There are many various methods of direction finding and localizing of objects. One of them is described in [3,4,5], for example. This solution does not rely on microwave signals. It is a tracking system that utilizes inertial sensors working in smartphones. Such a system could be used as an on-board support for tracking the position of a UAV equipped with microwave passive direction finding systems. In [6], the interferometric network of direction of microwave source estimation is described. This network cooperates with the eight omnidirectional antennas arranged on a circle and single omnidirectional antenna placed at the center of this circle. The signal angle of arrival (AOA) estimation is based on comparing the phases of the signals from each antenna. An additional problem with direction finding is the ability to resolve the closely spaced targets. The method of resolving targets by monopulse radar using Levenberg-Marquardt is presented in [7]. This solution provides high-angle measuring accuracy for one and two targets by performing a series of complex computer calculations. The angular separation of the two closely located targets was obtained in [8], using a radar diagonal difference channel in the monopulse radar with a four-element antenna system. The solution with four independent channels used to separate the directions of two closely spaced microwave transmitters is also presented in [9,10]. Another interesting way to estimate the direction of multiple targets is presented in [11]. In this work, it is proposed to use the so-called independent component analysis (ICA) first, followed by the monopulse phase comparison technique to determine the direction of each target. The accuracy of estimating the direction of microwave sources can be improved using several DF devices working simultaneously, or by measuring the direction utilizing a single DF device successively at different points in the space surrounding the emitting source [12]. The known direction finding solutions mentioned above are very effective and accurate, due to a great computational effort, among other reasons. However, for our projects, we need solutions with simplest possible construction of microwave blocks and the lowest computational complexity.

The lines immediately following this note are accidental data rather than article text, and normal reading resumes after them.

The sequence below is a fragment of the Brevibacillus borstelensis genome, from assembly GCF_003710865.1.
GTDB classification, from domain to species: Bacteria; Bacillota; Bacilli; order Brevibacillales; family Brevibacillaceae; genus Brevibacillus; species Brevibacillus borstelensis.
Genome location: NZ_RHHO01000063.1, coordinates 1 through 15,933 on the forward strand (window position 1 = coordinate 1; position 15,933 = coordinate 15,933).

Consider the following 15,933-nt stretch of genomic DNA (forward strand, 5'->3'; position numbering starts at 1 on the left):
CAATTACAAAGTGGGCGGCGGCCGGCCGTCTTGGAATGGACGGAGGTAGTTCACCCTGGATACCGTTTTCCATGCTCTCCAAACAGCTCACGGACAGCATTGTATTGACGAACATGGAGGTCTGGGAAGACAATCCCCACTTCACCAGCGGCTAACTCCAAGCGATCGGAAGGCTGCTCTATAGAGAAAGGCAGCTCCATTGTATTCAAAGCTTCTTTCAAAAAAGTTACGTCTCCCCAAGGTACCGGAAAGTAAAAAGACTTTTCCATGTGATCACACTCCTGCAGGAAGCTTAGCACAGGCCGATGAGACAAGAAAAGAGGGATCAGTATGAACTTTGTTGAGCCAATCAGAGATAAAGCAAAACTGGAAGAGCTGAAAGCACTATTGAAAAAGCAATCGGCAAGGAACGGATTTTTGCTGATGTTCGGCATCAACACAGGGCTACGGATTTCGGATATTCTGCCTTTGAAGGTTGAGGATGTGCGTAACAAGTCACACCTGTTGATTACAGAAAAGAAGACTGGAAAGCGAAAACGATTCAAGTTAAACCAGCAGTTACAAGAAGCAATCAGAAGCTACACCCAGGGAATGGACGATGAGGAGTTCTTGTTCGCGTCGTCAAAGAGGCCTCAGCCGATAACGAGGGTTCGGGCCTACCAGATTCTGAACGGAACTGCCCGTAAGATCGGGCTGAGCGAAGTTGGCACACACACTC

This study is dedicated to finding a way to reduce errors from estimating the direction of a radar despite the existing distortion features mentioned above. The solution of the problem is searched through the analysis of various distinctive features that exist when are received microwave signals in a dense signal environment, where many reflecting objects appear and/or many emitters work simultaneously. Therefore, temporary values of the resultant signals received by the DF antennas installed on UAV were investigated. Afterwards, these signals were used to estimate the angular location of the radar using monopulse methods. The results of such estimations formed the data sets that contain both correct and incorrect bearing values. The novelty and primary task of the work are identification, which portions of each plot relate to the accurate direction measurements of the radar. These parts of plots will be used to help the systems cooperating with DF device to make further decisions, and the rest of information can be neglected.